sentiment-prone and not sentiment-prone stocks; analyze whether news-based sentiment
explains the profitability of return anomalies
 Remarks: knowledge about textual analysis is required for this topic
© 2013 Stefan Ruenzi
Department of International Finance – Master Theses
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Topic R3: Predicting bankruptcy – A textual
analysis approach
 Advisor: Alexander Hillert ([email protected])
 Empirical topic
 Idea: use qualitative information to predict corporate bankruptcy
Prior studies only use quantitative information (stock market and accounting data) to
predict bankruptcy  does qualitative information add value?
 Two data sources for qualitative information: press articles (LexisNexis, Factiva) and
corporate reports (8-K, 10-K, and 10-Q filings)
 Major tasks for the linguistic part: download text corpora, adapt existing word lists (cf.
Tetlock (2007), Loughran/McDonald (2011)), process texts with software (LIWC or
Antconc) to compute a negativity/insolvency score.
 Major tasks for the empirical part: test whether the text-based measure predicts
bankruptcy, replicate the model of Campbell et al. (2008), test whether the text-based
measure improve the model.
 Remarks: knowledge about textual analysis is required for this topic
© 2013 Stefan Ruenzi
Department of International Finance – Master Theses
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Topic R4: Does Public Opinion Affect
Executive Pay?
 Advisor: Paris Tsotsonos ([email protected])
 Empirical topic
 Recent literature has shown that public opinion can be a disciplining device for various
corporate decisions, e.g. in the context of corporate governance
 In the context of executive compensation, Bebchuk et al. (2002) and Bebchuk/Fried
(2004) argue that public outrage may limit CEO pay
 Research idea: investigate whether public opinion affects the level and the structure of
executive pay in the US
 Benchmark paper: Kuhnen, Niessen (Management Science, 2012)
 The empirical study involves a textual analysis of news articles (programs will be provided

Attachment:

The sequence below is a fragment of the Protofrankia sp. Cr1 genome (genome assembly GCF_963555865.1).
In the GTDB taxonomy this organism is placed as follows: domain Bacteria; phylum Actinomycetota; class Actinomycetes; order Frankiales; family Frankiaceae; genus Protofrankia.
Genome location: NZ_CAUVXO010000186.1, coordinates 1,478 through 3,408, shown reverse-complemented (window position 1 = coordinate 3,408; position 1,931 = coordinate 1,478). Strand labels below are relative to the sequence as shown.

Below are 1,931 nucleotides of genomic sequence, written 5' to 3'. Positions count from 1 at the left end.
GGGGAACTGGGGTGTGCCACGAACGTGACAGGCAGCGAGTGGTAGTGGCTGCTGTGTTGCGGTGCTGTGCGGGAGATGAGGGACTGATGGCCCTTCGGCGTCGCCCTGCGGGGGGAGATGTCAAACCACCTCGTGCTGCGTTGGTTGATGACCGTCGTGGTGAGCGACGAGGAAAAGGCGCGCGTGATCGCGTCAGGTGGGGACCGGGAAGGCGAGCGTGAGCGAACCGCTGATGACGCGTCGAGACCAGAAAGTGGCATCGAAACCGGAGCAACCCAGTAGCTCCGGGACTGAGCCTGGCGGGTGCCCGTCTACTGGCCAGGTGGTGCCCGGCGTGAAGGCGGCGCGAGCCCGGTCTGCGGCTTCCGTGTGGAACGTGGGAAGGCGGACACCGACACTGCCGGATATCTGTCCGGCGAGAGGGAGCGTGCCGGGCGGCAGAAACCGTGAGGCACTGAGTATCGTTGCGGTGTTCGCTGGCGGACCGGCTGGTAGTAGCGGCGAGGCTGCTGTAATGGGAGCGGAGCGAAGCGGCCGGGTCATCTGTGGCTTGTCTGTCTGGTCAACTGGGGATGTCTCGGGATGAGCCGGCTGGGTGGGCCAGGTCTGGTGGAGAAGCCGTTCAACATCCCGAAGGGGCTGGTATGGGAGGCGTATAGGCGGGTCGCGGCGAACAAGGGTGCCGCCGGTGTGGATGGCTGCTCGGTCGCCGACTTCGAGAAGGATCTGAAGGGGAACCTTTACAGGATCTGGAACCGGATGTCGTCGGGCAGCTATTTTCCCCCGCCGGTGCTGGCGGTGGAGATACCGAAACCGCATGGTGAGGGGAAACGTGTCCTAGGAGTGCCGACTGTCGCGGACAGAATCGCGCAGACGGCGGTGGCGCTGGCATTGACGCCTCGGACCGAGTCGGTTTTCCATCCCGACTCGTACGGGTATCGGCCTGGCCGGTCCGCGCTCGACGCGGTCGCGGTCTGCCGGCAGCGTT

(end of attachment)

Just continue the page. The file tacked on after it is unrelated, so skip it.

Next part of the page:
by the chair)
© 2013 Stefan Ruenzi
Department of International Finance – Master Theses
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Topic R7: Linking Fund Flows, Market Liquidity
and Asset Prices
 Advisor: Michael Ungeheuer ([email protected])
 Empirical and/or theoretical topic
 Motivation: Illiquidity tends to suddenly jump to high levels, simultaneously with price
drops and across many securities (e.g. Black Monday 1987). This characteristic can be a
large risk for investors (and economies).
 Research Question: What is the nature of the link between the behavior of funds and
extreme liquidity crises?
 Tasks for this thesis:
- Review and classify the existing theories about destabilizing mechanisms linking the
behavior of funds and market liquidity during crises.
- Conduct an empirical study: Test the relationship between fund flows (and/or other
fund-related variables), stock liquidity and asset prices.
© 2013 Stefan Ruenzi
Department of International Finance – Master Theses
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Topic R8: Downside Liquidity Risk
 Advisor: Michael Ungeheuer ([email protected])
 Empirical topic
 Motivation: There is evidence for a downside liquidity risk premium. It is however not clear how to
optimally measure (downside) dependence between liquidity shocks and returns.
 Some alternative measures of dependence:
- Pearson correlation
- Spearman (‘rank’) correlation
- Conditional versions of these correlation coefficients
- Tail dependence
 Research Question: Considering a wide range of measures of (downside) dependence, what are good
measures of dependence between liquidity and returns? How are they related to expected returns?
 Tasks for this thesis:
- Analyze the structure of dependence between stock liquidity shocks / returns and market
liquidity shocks / returns.
- Link the structure of dependence to expected returns.
© 2013 Stefan Ruenzi
Department of International Finance – Master Theses
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Final Remarks
 Please read the document for the assignment of diploma- and master theses on
our webpage (http://intfin.bwl.uni-mannheim.de) and pay attention to all deadlines
 Assignment of topics is based on your grade obtained in the seminar
 Please only indicate the topics on the priority list, that you are really willing to
work on
 We reward the willingness to work empirically in our grading
 Questions: [email protected]
© 2013 Stefan Ruenzi
Department of International Finance – Master Theses